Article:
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Humanities Center Brown Bag - Examining the Development of Primary and Secondary Online Learning Clusters in New Zealand


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Barbour, M. K. (2012, May). Examining the development of primary and secondary online learning clusters in New Zealand. A brown bag presentation to the Humanities Center at Wayne State University, Detroit, MI.

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Humanities Center Brown Bag - Examining the Development of Primary and Secondary Online Learning Clusters in New Zealand

  1. 1. Examining the Development of Primary and Secondary OnlineLearning Clusters in New Zealand Michael Barbour, Instructional Technology College of Education
  2. 2. New Zealand
  3. 3. New Zealand• two main islands separated by the Cook Strait.• closest neighbor is Australia (over 1200 miles away)• 4.4 million people in 2006 (1% increase from 2001) o 67.6% European o 14.6% Maori o 9.2% Asian o 6.9% Pacific Peoples• three official languages: English, Maori & American Sign Language
  4. 4. Virtual Learning Network VLN Primary Te Kura Several tertiarys
  5. 5. Research PurposeTo capture, in a range of ways, information thatwill contribute to the knowledge base about thedevelopment of virtual schooling in NewZealand, in particular, how the LearningCommunities Online Handbook is being used toassist and inform this development.
  6. 6. Research Questions1.(a) What common barriers do e-learning clusters face in their development towards maturity and sustainability? (b) How have mature and sustainable clusters overcome those barriers?1. What are some examples of how networked schools are emerging in the New Zealand context?
  7. 7. Data Collected• Interviews – 10 current & former ePrincipals – 8 Principals & Deputy Principals – 12 eTeachers, eDeans& Facilitators – 18 Students• Observations – 12 video conferencing session – 10 asynchronous work locations• Document Analysis – reports, courses, data, school newsletter, cluster info, etc.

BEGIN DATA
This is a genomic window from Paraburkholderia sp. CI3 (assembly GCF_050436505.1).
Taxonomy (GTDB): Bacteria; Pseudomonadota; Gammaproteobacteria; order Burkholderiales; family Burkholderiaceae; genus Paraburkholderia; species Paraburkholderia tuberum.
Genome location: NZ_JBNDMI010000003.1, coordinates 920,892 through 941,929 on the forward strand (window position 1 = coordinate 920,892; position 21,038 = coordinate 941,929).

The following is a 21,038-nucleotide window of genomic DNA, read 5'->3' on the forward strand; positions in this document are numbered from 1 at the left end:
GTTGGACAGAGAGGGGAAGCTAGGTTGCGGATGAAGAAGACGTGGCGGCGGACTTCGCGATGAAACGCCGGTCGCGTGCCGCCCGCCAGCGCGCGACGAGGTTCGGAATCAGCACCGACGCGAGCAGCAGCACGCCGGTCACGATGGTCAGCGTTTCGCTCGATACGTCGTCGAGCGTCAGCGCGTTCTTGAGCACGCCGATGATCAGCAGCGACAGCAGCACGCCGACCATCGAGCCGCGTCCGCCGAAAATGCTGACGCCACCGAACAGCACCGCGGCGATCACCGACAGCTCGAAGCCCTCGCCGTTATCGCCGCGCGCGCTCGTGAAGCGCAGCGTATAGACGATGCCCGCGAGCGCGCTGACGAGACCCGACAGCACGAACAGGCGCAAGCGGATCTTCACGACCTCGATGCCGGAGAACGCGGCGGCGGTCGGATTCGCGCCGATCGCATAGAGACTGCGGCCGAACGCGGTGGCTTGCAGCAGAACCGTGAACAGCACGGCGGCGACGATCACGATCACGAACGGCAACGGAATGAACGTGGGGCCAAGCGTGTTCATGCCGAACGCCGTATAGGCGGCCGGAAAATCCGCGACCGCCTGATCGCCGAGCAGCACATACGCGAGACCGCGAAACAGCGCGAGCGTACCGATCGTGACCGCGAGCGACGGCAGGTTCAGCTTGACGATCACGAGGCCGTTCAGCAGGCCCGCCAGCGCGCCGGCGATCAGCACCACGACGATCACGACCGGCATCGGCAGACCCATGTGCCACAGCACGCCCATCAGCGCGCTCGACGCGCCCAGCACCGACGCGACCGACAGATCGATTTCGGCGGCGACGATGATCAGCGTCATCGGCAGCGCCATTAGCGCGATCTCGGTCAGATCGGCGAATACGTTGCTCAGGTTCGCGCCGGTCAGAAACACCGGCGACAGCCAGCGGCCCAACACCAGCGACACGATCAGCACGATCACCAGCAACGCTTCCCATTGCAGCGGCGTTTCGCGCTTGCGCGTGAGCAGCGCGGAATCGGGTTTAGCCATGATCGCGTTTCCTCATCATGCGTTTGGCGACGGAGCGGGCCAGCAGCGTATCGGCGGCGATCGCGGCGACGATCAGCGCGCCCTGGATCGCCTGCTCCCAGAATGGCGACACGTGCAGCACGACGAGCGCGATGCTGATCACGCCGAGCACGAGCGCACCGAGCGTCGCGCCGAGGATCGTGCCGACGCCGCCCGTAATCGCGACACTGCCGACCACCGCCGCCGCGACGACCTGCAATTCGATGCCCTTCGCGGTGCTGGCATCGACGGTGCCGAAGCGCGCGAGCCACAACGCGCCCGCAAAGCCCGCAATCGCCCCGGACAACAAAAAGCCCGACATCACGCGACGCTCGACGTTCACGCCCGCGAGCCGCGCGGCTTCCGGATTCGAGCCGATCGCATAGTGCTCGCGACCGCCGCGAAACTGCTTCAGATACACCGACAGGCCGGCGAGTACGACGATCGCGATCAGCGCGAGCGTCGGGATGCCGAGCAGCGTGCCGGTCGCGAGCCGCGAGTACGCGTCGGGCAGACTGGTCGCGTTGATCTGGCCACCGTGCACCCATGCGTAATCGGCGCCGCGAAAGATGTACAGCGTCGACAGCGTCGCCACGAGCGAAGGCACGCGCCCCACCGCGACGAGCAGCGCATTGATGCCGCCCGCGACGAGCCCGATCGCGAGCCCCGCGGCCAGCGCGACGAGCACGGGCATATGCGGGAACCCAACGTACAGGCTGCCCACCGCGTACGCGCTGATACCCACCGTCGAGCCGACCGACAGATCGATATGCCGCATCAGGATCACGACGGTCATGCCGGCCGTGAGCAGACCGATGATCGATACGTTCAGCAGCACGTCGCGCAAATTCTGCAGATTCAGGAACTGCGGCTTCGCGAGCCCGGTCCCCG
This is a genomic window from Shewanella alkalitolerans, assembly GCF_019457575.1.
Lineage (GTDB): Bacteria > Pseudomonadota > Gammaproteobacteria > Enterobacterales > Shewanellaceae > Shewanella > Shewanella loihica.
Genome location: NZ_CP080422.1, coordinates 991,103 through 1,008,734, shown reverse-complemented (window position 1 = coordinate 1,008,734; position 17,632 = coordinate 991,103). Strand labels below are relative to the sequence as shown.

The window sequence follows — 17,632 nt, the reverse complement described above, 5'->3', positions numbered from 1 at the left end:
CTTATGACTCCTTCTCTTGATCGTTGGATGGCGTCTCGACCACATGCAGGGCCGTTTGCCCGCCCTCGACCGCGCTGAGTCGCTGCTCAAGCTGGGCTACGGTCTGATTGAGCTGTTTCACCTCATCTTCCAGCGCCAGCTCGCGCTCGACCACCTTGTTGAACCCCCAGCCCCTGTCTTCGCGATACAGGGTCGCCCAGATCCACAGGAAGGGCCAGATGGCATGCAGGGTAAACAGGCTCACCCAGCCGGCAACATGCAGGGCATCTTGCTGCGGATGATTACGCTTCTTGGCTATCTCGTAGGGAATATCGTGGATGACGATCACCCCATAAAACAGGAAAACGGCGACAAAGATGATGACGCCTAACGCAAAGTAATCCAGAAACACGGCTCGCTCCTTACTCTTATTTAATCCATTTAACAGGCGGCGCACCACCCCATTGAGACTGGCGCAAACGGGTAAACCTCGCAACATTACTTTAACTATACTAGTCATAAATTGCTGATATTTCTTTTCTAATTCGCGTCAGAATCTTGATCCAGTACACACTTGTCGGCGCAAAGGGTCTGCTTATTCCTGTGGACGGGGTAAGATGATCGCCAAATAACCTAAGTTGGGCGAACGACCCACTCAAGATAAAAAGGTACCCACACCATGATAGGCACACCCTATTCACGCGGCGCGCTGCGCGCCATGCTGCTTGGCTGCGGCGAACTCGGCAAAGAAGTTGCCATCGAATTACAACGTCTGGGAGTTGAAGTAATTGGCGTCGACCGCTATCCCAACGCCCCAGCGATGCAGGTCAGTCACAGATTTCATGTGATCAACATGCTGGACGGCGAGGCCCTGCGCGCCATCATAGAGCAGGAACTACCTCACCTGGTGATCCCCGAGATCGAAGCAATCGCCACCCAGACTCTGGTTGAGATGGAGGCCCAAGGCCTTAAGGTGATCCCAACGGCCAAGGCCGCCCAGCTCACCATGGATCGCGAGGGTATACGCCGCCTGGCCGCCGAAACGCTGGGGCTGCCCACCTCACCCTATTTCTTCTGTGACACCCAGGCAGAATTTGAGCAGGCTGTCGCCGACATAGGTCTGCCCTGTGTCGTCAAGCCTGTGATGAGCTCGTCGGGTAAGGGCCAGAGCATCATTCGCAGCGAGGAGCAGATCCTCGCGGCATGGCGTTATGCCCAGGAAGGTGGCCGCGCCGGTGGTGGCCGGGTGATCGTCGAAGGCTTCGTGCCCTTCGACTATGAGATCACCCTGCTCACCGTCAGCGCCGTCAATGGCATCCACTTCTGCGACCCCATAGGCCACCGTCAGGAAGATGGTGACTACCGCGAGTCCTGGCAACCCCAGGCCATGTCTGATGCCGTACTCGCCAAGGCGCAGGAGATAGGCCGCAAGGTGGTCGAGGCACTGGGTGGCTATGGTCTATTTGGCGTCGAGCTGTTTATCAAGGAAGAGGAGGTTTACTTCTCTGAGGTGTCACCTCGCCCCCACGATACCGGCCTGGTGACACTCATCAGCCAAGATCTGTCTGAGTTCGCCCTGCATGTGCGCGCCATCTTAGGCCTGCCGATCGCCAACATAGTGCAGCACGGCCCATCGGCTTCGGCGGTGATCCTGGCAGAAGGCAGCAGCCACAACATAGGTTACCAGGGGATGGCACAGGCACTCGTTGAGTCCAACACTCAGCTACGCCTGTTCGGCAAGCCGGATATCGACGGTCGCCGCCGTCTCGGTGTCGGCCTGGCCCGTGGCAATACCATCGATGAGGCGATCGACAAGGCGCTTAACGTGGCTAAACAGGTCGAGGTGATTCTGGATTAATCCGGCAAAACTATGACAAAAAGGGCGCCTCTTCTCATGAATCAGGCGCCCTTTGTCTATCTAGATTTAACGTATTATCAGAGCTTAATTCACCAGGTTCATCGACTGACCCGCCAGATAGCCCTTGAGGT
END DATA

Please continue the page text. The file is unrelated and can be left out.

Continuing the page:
8. 8. Research Visits
  9. 9. Research Visits• 9 current or emerging clusters• 3 VLN-related projects• 13 schools• 1 health school• Te Kura• 9 tertiary institutions
  10. 10. Learning Communities Online Handbook, 2011
  11. 11. Common Obstacles• Funding and resources• Lack of vision• Lack of consistency between clusters• Lack of co-operation – inter-cluster – intra-cluster
  12. 12. Common Obstacles• Lack of vision• Funding, resources and the role of the ePrincipal• Lack of inter-cluster and intra-cluster co- operation
  13. 13. Lack of Vision• process of creating a vision for an e-learning initiative is critical and was clearly evident in this data• clusters with greatest support were those able to articulate a vision that went beyond the provision of distance education courses & opportunities that the tools could provide• sustainable vs. mature
  14. 14. Funding, Resources & Role of the ePrincipal• Resources• leadership• teachers (both to teach the courses and to support students at the local level)• professional development• asynchronous (e.g., LMS) & synchronous (e.g., videoconferencing, bridge & etc.) tools